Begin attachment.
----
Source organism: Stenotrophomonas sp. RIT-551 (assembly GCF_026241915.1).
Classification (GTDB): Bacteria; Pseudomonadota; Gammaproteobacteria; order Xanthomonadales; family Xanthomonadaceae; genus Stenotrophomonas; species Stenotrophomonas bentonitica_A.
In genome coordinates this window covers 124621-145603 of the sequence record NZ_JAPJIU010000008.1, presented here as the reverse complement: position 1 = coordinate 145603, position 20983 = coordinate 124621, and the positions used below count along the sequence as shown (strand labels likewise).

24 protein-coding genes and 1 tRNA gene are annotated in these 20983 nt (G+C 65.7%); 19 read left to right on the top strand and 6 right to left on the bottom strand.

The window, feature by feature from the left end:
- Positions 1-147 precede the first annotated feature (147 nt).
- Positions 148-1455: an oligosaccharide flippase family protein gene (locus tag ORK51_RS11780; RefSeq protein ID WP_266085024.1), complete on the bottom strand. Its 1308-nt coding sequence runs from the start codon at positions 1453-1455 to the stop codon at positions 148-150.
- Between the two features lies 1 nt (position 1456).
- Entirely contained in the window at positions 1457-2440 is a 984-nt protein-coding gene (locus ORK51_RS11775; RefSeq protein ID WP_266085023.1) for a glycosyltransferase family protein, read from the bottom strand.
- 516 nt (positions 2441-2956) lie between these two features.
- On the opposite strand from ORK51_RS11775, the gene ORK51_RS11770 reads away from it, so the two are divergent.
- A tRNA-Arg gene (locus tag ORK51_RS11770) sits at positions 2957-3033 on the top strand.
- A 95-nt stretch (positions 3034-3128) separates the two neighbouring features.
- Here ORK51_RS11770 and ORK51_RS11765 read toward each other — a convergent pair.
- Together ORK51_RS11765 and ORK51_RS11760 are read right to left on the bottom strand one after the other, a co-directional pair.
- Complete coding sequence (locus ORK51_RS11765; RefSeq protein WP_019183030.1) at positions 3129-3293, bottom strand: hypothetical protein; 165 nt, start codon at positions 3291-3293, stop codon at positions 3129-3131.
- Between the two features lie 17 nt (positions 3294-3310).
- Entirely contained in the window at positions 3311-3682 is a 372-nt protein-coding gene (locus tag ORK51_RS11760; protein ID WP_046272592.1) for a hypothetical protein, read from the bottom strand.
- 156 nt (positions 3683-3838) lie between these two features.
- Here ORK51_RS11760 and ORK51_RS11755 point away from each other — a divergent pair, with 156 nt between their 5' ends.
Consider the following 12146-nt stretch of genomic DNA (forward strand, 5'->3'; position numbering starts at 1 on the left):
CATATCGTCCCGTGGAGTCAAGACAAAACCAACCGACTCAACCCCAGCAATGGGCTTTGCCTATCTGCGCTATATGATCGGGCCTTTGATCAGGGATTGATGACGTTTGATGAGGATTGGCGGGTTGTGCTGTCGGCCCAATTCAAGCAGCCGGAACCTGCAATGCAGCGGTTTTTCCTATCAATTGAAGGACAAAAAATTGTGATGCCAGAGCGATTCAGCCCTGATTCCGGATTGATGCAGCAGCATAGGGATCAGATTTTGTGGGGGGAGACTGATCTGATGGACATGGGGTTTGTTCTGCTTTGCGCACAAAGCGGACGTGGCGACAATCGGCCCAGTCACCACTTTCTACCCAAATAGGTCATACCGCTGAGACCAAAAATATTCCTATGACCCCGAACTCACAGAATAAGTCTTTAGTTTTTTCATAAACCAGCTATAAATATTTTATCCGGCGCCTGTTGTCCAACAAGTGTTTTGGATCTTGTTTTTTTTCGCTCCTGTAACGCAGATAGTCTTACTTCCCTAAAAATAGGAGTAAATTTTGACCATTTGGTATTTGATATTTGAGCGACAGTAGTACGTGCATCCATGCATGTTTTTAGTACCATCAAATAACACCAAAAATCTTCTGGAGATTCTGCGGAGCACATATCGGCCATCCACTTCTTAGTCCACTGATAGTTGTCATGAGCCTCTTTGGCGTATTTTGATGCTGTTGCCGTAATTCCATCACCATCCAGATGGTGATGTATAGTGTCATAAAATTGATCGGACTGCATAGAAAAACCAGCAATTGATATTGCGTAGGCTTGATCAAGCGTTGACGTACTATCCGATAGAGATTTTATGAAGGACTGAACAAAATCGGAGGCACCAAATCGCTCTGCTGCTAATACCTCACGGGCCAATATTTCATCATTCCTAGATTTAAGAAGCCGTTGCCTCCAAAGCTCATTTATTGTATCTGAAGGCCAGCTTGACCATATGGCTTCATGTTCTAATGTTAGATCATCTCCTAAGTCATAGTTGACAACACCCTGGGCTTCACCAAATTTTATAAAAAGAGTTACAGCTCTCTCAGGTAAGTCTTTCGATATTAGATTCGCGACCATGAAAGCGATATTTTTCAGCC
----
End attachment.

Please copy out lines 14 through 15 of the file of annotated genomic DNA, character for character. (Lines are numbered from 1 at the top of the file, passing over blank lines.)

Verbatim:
- Here ORK51_RS11770 and ORK51_RS11765 read toward each other — a convergent pair.
- Together ORK51_RS11765 and ORK51_RS11760 are read right to left on the bottom strand one after the other, a co-directional pair.